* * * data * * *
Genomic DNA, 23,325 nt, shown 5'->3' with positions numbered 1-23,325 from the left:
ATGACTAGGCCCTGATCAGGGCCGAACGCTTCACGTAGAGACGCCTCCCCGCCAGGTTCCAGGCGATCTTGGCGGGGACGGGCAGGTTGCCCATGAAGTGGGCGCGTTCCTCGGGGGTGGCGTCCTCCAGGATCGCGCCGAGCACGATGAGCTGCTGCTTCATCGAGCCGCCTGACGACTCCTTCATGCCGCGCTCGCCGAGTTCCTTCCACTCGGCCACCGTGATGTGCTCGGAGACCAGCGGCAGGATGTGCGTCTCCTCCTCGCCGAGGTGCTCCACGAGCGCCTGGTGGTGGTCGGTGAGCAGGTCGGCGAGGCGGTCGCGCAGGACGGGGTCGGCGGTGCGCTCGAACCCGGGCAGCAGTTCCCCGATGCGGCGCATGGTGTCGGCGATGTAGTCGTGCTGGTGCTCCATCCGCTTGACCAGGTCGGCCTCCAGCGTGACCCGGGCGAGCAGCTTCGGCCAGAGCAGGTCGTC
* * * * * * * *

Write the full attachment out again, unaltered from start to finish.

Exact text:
Genomic DNA, 23,325 nt, shown 5'->3' with positions numbered 1-23,325 from the left:
ATGACTAGGCCCTGATCAGGGCCGAACGCTTCACGTAGAGACGCCTCCCCGCCAGGTTCCAGGCGATCTTGGCGGGGACGGGCAGGTTGCCCATGAAGTGGGCGCGTTCCTCGGGGGTGGCGTCCTCCAGGATCGCGCCGAGCACGATGAGCTGCTGCTTCATCGAGCCGCCTGACGACTCCTTCATGCCGCGCTCGCCGAGTTCCTTCCACTCGGCCACCGTGATGTGCTCGGAGACCAGCGGCAGGATGTGCGTCTCCTCCTCGCCGAGGTGCTCCACGAGCGCCTGGTGGTGGTCGGTGAGCAGGTCGGCGAGGCGGTCGCGCAGGACGGGGTCGGCGGTGCGCTCGAACCCGGGCAGCAGTTCCCCGATGCGGCGCATGGTGTCGGCGATGTAGTCGTGCTGGTGCTCCATCCGCTTGACCAGGTCGGCCTCCAGCGTGACCCGGGCGAGCAGCTTCGGCCAGAGCAGGTCGTC